Thursday, October 12, 2006

Kids These Days!

When asked to describe my teenage years, the examples I most often give are Ally Sheedy in "The Breakfast Club" and teenage Darlene in "Roseanne". I was quiet, wore dark colors, and kept to myself. I once had someone describe me as "pre-goth" and it made me laugh.

Goth is black lipstick and dyed-black hair, heavy black eye-liner and nail polish, a perpetual scowl, cynicism and anger. I wasn't angry, I was just a loner, an outcast. I wasn't goth. I wasn't one of those kids with black hair and blond roots, with peel-off wrist scars and red contacts. But now I wonder...

Goth has become emo, and I'm afraid I'm too old to know the difference. If it can change like that so much, and self-proclaimed goths can react to being called emo the same way I react to being called goth, then what came before? What was in the early nineties? Is there really much difference between Marilyn Manson and Alice Cooper? Same shades of make-up, same black and blood imagery. What about Korn and Megadeth? I try to envision myself at sixteen and to look at myself the way a stranger might have. Ripped jeans, black shoes and shirt, black coat, long hair in my face, notebook under one arm and a perpetual cigarette clamped between my fingers. Was I just a depressed kid, or was I goth? I was blond and I never wore make-up or nail polish but then, that goth scene hadn't really started yet. Maybe the Darlenes and Ally-Sheedy-Breakfast-Clubbers and I were goth, for the time. I thought I didn't fit a mold, somewhere between head-banger and grunge. But maybe I just had to wait a few years (okay, fifteen) to see my label.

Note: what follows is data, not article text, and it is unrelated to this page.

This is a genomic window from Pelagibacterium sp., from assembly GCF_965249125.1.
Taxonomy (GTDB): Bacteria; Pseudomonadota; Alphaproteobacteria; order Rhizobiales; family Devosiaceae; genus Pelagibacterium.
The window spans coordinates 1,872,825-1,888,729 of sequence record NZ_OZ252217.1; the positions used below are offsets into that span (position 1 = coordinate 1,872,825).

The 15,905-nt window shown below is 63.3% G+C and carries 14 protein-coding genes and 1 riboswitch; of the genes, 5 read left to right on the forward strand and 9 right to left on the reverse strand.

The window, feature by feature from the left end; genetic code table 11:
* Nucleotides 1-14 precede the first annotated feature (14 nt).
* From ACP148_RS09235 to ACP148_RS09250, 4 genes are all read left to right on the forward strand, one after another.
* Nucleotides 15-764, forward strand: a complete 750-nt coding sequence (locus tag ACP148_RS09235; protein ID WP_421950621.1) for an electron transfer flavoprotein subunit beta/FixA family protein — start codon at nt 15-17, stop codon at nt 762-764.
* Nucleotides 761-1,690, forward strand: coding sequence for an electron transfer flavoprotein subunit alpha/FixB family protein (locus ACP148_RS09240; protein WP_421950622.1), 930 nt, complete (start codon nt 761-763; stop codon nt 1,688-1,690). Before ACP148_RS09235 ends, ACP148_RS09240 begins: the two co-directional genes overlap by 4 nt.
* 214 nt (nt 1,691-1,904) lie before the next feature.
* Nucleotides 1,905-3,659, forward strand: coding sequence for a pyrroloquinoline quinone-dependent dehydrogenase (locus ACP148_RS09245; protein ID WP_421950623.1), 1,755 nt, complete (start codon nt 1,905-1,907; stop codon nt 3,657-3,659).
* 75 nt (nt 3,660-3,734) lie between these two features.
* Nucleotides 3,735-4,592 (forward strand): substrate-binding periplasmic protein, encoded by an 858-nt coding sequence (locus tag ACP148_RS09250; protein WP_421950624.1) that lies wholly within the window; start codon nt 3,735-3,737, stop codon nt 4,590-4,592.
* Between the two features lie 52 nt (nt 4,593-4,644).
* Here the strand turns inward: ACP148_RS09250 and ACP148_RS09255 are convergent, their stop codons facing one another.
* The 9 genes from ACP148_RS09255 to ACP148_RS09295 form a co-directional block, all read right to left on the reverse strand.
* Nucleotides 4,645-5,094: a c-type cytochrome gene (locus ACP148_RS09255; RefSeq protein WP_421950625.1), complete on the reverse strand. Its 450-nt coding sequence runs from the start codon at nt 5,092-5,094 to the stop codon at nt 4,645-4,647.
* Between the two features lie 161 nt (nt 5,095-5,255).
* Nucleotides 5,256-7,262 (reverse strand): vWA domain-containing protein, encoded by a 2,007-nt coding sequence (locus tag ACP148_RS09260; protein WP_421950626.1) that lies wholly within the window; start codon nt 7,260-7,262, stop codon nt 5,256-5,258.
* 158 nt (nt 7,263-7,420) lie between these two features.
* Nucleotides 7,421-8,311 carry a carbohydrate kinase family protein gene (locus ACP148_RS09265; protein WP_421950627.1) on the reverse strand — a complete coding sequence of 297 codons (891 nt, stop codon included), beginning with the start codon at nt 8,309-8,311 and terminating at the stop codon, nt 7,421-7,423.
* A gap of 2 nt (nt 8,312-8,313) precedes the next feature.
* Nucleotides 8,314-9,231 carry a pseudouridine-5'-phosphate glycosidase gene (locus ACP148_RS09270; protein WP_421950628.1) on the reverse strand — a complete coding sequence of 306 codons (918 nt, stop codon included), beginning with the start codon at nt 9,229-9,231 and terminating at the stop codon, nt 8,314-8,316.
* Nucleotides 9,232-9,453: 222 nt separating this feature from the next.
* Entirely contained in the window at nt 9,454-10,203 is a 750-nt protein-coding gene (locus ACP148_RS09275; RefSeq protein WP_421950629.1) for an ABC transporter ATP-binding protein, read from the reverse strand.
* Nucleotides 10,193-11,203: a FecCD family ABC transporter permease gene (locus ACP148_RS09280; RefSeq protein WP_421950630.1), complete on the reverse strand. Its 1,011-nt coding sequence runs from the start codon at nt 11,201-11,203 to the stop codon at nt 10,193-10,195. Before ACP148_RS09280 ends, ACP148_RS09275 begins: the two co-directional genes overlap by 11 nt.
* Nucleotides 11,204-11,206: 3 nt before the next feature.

It's kind of funny. Imagine if all of those dark and moody dyed-black girls out there knew that sometimes, goths become housewives and drive minivans and marry high school jocks. I know I wouldn't have believed it. But then, Tom wouldn't have believed he'd grow up to marry a goth either. The joke's on us, I suppose.

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